게시판을 개방하지 못한 이유는 선교현장에서 게시판을 관리할 수 있는 여유가 전혀 없기 때문입니다.
그리고 회원 관리도 전혀 못하고 있으며, 회원 가입은 별 의미가 없음을 알려 드립니다.
37살의 쿠바사나이 Yoandri hernandez Garrido라는 이름은그의 24가락때문에 얻은 별명이란다. 그 이름 가운대 아마도 무슨 숫자가 있는듯하다.
그는 초등학교때 선생님이 손가락은 몇개냐고 묻자 12개라고 대답했다가 혼났다고 한다. 나중에 그의 손을본 선생님도 그를 칭찬했겠지만...
그는 지금 생계를 위해 야자나무에 기어올라 야자따는 일을 하고 있지만 그보다 그의 월수 $20이 문제가 아니라 관광객들하고 사진을 같이 찍어주면 한번에 $10을 번다고 하니 그는 그 자신 자기에게만 내려주신 신의 축복이라고 말하고 있다.
그는 또한 보통사람보다 더 갖고 태어난 여분의 손,발가락이 보물단지라고 말하고 있다.
Yoandri Hernandez Garrido's nickname comes from the six perfectly formed fingers on each of his hands and the six impeccable toes on each foot.
Hernandez is proud of his extra digits and calls them a blessing, saying they set him apart and enable him to make a living by scrambling up palm trees to cut coconuts and posing for photographs in this eastern Cuban city popular with tourists.
Extra digits: Yoandri Hernandez Garrido, 37, known as 'Twenty-Four' shows his 12 fingers in Baracoa, Guantanamo province, Cuba
One traveller paid $10 for a picture with him, Hernandez said, a bonanza in a country with an average salary of just $20 a month.
'It's thanks to my 24 digits that I'm able to make a living, because I have no fixed job,' Hernandez said.
Known as polydactyly, Hernandez's condition is relatively common, but it's rare for the extra digits to be so perfect.
Anyone who glanced quickly at his hands would be hard-pressed to notice anything different unless they paused and started counting.
Hernandez said that as a boy he was visited by a prominent Cuban orthopaedist who is also one of Fidel Castro's doctors, and he declared that in all his years of travel he had never seen such a case of well-formed polydactyly.
Proud: Hernandez calls his extra digits a blessing, saying they set him apart and enable him to make a living by scrambling up palm trees to cut coconuts and posing for photographs
Climbing: 'Twenty-Four' cuts coconuts from a palm tree in Cuba
'He was very impressed when he saw my fingers,' said Hernandez, who is the only one in his family to be born with extra digits.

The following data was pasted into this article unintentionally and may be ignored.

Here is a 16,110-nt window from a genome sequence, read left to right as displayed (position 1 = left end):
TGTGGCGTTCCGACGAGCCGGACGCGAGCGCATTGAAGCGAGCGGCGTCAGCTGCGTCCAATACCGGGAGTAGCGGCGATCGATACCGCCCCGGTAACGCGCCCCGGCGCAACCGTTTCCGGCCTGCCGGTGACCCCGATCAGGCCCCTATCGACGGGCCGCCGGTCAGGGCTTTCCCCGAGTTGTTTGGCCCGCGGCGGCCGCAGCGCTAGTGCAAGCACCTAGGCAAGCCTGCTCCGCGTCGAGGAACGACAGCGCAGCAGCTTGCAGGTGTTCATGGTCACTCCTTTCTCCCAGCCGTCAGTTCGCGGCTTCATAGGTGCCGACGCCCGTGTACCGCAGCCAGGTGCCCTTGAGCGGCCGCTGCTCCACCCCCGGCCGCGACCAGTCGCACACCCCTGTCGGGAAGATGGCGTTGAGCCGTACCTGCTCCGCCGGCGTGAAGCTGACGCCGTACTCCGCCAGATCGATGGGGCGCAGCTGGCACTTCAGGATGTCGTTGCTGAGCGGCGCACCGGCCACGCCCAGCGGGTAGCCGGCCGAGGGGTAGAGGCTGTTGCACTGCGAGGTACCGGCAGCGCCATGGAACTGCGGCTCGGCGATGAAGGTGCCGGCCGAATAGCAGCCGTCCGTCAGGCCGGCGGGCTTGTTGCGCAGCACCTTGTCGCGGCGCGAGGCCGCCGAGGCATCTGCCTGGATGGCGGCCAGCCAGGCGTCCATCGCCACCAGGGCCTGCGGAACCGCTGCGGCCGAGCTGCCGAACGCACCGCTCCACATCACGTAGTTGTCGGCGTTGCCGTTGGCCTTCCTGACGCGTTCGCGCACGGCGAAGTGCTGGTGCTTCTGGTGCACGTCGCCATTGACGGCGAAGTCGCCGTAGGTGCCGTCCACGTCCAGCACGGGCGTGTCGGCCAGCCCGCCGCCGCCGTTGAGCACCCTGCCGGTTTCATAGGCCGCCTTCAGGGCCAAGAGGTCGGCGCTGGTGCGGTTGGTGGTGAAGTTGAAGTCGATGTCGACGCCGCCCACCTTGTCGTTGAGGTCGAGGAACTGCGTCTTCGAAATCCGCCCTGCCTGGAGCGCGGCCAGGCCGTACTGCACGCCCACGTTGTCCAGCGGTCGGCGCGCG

In a part of the world where people's physical traits are often the basis for nicknames - even unflattering ones like 'fatty' or 'shorty' - 'veinticuatro' ('twenty-four' in English) is not an insult but rather a term of endearment, and Hernandez, now 37, said his uniqueness has made him a popular guy.
He has a 10-year-old son with a woman who now lives in Havana, and his current girlfriend is expecting his second child.
'Since I was young, I understood that it was a privilege to have 24 digits. Nobody has ever discriminated against me for that,' he said. 'On the contrary, people admire me and I am very proud. I have a million friends, I live well.'
Nevertheless, it occasionally caused confusion growing up.
Special: Known as polydactyly, Hernandez's condition is relatively common, but it's rare for the extra digits to be so perfect
'One day when I was in primary school, a teacher asked me how much was five plus five?' Hernandez recalled. 'I was very young, kind of shy, and I didn't say anything. She told me to count how many fingers I had, so I answered, '12!'
'The teacher was a little upset, but it was the truth,' he said.
Hernandez said he hopes he can be an example to children with polydactyly that there's nothing wrong with them.
'I think it's what God commanded,' he said. 'They shouldn't feel bad about anything, because I think it's one of the greatest blessings and they'll be happy in life.'